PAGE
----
For their pioneering work in science, the L'Oreal-UNESCO Awards For Women in Science honored today five distinguished women researchers whose work touches everything from the Milky Way to flat screen televisions. Diverse in origin, determined in nature and extraordinary in intellect, the 2009 Laureates were recognized at the UNESCO headquarters in Paris, France for their remarkable contributions to science.
Founded in 1998, the L'Oreal-UNESCO Awards For Women in Science were designed to recognize and advance women's role in the field of science. Since the inception of the program, 57 Award Laureates have been honored. Each year, five distinguished women researchers from five continents are chosen by an eminent Jury comprised of members of the international scientific community and awarded $100,000 each.
The 2009 L'Oreal-UNESCO Award Laureates are:
-- Professor Tebello NYOKONG, Laureate for Africa & the Arab States in the
Medicinal Chemistry and Nanotechnology, Rhodes University, South Africa
"For her work on harnessing light for cancer therapy and for
environmental clean-up and for her work in phototherapy and
environmental remediation combining organic dyes and quantum dots."
-- Professor Akiko KOBAYASHI, Laureate for Asia & the Pacific in the
Chemistry, Nihon University, Japan
"For her work on organic metals which could open up new possibilities
in electronic devices and for her contribution to the development of
molecular conductors and the design and synthesis of a
single-component organic metal."
-- Professor Eugenia KUMACHEVA, Laureate for North America in the
Chemistry, The University of Toronto, Canada
"For the design and development of new materials with many
applications including targeted drug delivery and materials for
high density optical data storage and for her research on fundamental
and applied properties of polymers, including the conceptualization
and development of new materials."
-- Professor Athene M. DONALD, Laureate for Europe in the Physical
Physics, Cambridge University, United Kingdom
"For her work in unraveling the mysteries of the physics of messy
materials ranging from cement to starch and for the development of
novel electron and x-ray scattering methods and their applications in
soft matter physics."
-- Professor Beatriz BARBUY, Laureate for Latin America in the Physical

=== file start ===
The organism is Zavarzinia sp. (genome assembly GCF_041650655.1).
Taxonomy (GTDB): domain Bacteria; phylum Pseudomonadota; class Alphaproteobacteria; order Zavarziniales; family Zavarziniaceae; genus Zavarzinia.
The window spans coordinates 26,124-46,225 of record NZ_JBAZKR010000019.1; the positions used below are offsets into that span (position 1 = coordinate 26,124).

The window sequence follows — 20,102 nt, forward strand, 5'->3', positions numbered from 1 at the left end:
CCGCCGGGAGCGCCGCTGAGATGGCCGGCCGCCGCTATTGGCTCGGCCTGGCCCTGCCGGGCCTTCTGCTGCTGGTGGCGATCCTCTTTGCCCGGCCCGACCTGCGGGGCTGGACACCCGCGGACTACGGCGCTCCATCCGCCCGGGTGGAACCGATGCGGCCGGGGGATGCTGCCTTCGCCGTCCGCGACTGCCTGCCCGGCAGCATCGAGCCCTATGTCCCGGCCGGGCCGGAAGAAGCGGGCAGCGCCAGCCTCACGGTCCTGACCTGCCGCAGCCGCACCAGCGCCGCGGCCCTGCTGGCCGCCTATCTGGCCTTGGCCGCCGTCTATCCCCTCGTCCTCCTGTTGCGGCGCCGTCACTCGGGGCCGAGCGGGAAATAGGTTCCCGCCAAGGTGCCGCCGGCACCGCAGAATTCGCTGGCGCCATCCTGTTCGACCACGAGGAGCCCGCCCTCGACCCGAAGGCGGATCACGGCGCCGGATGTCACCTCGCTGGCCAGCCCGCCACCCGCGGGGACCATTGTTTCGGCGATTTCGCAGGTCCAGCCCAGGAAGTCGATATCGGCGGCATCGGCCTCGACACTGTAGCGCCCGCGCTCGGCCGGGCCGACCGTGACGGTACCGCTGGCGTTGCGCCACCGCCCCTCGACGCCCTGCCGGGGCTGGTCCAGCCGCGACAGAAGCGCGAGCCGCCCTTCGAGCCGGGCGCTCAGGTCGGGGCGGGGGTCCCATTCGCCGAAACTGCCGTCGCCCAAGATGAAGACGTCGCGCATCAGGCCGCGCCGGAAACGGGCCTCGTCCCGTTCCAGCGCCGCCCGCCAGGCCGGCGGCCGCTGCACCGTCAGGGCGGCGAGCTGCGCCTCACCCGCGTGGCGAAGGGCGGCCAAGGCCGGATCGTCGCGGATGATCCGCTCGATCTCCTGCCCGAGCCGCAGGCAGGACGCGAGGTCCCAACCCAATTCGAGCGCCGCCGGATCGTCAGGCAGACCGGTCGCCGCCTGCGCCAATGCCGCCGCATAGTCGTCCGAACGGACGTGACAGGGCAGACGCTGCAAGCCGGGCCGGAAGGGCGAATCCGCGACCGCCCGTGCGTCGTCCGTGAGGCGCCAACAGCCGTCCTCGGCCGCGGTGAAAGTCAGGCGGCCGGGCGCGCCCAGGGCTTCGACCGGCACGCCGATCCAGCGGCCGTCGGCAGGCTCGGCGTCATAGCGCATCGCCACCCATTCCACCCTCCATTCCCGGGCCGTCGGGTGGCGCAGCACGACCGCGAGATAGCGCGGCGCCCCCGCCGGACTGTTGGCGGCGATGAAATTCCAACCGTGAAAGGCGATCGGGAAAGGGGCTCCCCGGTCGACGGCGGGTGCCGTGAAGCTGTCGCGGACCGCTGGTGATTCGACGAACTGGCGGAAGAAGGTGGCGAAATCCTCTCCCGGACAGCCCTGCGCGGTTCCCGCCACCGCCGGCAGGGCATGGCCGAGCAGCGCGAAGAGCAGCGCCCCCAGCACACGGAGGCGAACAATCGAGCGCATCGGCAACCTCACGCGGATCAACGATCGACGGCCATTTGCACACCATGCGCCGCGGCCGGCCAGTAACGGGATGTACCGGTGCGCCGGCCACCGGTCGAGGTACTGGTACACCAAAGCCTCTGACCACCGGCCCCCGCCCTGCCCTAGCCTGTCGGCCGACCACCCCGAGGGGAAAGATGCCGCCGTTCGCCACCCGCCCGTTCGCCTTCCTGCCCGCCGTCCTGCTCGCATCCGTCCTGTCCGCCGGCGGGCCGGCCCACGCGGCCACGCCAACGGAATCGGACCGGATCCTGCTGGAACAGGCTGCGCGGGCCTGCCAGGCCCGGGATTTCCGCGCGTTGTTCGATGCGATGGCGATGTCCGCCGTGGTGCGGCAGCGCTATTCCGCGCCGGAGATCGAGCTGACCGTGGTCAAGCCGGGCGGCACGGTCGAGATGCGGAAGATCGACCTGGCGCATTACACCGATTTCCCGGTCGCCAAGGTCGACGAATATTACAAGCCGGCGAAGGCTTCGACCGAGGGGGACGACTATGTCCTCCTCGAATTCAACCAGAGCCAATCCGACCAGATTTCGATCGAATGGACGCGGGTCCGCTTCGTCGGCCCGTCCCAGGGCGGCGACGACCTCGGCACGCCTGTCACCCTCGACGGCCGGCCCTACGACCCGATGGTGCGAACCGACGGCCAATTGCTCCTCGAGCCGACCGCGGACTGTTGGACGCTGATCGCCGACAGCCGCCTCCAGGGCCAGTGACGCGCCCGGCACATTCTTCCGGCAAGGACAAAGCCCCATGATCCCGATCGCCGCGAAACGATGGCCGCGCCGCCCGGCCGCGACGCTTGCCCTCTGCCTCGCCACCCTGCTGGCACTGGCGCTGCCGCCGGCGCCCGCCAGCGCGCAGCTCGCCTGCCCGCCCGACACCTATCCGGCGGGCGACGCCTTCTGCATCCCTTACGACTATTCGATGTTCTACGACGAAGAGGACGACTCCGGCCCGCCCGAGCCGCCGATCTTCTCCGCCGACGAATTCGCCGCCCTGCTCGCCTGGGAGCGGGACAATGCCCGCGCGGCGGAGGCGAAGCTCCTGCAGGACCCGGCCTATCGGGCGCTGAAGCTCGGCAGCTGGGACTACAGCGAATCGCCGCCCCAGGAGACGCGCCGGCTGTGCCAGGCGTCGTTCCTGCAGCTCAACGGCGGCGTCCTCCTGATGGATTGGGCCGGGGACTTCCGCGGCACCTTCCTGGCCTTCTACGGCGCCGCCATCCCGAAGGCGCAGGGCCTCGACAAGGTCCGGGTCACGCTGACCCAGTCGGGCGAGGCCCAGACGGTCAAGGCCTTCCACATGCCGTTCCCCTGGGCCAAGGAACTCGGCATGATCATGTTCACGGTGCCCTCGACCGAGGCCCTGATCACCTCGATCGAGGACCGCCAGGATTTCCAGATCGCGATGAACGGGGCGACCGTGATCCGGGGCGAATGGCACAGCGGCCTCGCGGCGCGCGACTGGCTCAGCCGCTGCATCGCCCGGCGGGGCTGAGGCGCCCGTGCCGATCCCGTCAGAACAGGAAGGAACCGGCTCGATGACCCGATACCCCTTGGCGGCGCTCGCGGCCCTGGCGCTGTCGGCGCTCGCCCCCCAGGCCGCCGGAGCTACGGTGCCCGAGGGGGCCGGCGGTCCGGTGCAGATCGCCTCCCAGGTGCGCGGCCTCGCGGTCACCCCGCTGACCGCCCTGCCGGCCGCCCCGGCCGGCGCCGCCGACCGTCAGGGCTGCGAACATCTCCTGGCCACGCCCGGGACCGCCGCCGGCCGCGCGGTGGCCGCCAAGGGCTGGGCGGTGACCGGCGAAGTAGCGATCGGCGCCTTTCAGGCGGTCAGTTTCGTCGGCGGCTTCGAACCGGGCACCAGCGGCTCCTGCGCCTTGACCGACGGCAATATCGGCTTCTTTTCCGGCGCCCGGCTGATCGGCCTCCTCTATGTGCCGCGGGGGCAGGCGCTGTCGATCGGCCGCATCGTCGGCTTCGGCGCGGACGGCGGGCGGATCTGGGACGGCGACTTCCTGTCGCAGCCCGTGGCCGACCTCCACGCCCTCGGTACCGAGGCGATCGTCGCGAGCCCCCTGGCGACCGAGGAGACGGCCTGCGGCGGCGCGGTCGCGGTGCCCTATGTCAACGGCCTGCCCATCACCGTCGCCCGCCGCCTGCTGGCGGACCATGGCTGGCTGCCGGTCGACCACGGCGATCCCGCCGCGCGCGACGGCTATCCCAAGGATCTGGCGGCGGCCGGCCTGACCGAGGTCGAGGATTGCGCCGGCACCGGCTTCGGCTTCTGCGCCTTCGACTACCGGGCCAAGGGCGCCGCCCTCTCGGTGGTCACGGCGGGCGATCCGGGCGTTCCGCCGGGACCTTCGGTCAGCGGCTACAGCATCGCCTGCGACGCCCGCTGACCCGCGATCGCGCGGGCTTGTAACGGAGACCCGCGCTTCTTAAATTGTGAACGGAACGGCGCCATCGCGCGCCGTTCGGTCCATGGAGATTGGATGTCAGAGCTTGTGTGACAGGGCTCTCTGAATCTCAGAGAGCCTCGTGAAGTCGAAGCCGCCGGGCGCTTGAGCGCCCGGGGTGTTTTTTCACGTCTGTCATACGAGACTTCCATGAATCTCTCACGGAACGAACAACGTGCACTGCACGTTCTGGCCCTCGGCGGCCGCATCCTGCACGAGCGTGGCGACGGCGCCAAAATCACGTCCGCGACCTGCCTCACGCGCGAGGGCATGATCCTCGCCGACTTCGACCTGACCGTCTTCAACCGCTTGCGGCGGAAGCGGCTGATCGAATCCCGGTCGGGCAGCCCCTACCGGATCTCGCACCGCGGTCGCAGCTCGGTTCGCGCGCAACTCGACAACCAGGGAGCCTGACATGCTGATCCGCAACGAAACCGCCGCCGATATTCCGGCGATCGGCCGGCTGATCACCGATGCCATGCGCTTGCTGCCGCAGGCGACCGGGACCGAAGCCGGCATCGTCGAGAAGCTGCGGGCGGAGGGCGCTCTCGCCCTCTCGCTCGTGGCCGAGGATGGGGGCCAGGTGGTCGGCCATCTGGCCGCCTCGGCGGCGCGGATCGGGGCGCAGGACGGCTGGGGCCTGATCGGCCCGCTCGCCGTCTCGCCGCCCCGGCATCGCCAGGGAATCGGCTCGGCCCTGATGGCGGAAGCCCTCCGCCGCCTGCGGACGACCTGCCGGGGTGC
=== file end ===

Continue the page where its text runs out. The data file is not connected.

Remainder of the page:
Institute of Astronomy, Geophysics and Atmospheric Sciences,
University of Sao Paulo, Brazil
"For her work on the life of stars from the birth of the universe
to the present time and for her work on the chemical composition
of ancient stars and its relevance to the formation and evolution of
While the research may be daunting for the average person to comprehend, the 2009 L'Oreal-UNESCO Laureates are conducting laboratory research that has a real impact on everyday lives. For example, Professor Kobayashi's research has opened up new possibilities in electronics, from flat-screen televisions to computers and solar panels while Professor Kumacheva's research on polymers has led to the development of improved memory storage devices and innovative technological applications in cancer treatments.
"What impressed me most about the candidates for the 2009 Awards is the very large number of nominations that we received across many different fields of science and from all the continents in the world," said Professor Ahmed H. Zewail, President of the 2009 L'Oreal-UNESCO Awards Jury in the Physical Sciences. "Selecting the 2009 Laureates from the large pool of nominees was very difficult and at the same time very rewarding because each Laureate has clearly made a significant contribution in her own field of research."
In addition to their passion for science, each of the Laureates recognize that women have a significant contribution to make in the field and that future progress and discoveries are contingent on society's ability to effectively engage more of the population to pursue science careers.
For more information about the L'Oreal-UNESCO Awards For Women in Science, please visit: www.forwomeninscience.com